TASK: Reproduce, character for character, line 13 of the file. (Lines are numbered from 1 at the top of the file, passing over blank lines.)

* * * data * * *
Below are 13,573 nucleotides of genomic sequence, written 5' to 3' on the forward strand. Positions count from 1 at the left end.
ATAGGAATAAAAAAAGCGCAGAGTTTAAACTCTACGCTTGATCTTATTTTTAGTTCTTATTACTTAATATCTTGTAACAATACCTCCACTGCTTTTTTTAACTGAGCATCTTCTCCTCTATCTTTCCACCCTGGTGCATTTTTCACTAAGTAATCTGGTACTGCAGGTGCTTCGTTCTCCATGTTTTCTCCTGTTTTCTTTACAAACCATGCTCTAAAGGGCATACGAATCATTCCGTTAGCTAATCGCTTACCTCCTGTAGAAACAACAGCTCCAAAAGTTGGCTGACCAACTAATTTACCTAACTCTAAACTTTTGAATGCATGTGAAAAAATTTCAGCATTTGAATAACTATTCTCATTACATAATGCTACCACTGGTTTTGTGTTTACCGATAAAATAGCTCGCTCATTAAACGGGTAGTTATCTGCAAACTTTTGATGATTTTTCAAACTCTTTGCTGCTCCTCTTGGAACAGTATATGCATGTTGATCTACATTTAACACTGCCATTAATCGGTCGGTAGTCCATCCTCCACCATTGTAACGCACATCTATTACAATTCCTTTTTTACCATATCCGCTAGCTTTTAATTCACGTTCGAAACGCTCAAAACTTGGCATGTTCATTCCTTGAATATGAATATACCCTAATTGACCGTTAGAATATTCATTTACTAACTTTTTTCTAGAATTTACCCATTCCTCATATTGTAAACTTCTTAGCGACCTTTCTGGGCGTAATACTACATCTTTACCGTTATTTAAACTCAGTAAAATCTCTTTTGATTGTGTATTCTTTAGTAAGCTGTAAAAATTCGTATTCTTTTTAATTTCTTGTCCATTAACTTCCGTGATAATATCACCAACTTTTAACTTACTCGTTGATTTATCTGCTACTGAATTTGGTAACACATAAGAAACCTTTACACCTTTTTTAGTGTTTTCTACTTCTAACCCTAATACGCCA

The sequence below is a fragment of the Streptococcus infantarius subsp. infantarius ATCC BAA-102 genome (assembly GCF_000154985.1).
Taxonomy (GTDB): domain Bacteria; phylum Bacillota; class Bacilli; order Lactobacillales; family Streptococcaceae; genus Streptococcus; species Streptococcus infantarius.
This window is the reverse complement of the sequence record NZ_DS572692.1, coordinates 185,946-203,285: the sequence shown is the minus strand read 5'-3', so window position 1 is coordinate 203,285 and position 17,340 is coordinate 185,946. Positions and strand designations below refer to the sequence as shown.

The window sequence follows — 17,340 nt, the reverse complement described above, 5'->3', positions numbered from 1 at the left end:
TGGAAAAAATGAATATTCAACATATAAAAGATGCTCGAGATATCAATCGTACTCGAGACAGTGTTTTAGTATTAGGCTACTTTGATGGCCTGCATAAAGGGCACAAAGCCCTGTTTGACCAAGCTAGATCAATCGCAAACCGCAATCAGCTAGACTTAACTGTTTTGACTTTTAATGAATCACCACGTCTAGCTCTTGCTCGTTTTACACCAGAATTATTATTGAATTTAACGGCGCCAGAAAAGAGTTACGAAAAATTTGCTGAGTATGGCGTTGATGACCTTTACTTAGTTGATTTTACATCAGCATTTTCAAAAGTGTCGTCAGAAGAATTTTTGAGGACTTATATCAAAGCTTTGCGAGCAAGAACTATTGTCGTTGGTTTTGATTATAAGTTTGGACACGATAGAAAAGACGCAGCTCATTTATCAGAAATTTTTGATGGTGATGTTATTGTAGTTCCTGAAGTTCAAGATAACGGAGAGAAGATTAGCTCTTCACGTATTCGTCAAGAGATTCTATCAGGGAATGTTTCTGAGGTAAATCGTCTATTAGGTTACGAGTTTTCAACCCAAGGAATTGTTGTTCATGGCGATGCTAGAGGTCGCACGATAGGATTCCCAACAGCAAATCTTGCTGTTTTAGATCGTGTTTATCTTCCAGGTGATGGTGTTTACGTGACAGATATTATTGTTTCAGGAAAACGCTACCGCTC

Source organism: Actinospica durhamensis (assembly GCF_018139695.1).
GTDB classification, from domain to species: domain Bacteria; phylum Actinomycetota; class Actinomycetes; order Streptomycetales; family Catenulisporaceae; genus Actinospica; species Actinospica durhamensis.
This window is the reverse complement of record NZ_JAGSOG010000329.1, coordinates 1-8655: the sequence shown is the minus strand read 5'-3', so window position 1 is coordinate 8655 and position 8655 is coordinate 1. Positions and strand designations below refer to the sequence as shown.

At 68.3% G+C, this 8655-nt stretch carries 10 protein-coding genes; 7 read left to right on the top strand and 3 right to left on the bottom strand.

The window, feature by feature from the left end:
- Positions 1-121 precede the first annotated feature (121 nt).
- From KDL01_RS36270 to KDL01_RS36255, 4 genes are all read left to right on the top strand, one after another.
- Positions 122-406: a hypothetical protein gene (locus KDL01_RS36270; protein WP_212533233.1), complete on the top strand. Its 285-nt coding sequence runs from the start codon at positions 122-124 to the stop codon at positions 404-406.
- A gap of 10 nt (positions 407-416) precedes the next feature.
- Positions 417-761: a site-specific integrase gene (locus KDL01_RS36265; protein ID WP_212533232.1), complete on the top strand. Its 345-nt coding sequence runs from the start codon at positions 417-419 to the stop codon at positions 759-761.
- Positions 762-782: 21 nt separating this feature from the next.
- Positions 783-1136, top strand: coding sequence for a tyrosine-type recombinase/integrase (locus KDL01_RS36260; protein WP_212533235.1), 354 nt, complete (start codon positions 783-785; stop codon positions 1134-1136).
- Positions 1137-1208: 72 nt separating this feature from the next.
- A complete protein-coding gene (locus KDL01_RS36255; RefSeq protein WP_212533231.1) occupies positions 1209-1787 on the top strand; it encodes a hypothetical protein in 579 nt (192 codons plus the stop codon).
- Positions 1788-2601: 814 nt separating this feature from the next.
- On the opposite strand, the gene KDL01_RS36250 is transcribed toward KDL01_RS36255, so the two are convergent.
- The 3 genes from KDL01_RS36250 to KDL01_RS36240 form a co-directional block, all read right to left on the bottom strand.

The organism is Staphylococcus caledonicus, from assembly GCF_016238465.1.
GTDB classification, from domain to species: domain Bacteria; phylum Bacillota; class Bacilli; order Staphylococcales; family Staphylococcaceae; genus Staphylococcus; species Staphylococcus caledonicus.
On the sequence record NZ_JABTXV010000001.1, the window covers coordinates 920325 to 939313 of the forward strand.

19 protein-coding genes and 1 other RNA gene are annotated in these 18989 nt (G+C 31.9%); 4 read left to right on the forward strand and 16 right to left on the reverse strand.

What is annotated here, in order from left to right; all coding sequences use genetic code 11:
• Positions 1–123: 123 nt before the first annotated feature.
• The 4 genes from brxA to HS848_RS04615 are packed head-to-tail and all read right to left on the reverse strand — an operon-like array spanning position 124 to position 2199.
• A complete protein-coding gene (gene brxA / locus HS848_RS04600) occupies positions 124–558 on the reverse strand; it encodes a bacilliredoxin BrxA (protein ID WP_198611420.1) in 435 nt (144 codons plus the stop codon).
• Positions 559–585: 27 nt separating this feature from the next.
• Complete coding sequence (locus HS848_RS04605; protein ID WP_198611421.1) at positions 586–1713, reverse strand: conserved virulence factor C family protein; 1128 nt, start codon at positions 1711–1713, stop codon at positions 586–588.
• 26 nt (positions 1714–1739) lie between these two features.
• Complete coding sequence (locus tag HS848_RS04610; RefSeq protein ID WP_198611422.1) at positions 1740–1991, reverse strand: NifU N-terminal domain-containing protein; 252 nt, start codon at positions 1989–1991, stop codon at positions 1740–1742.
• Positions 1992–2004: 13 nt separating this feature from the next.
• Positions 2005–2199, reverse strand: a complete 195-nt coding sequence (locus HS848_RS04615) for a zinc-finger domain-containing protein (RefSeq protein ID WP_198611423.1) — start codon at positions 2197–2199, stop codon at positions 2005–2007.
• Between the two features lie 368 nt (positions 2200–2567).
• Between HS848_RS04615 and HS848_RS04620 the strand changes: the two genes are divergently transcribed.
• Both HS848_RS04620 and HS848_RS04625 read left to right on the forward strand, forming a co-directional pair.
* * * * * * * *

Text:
- Positions 1-121 precede the first annotated feature (121 nt).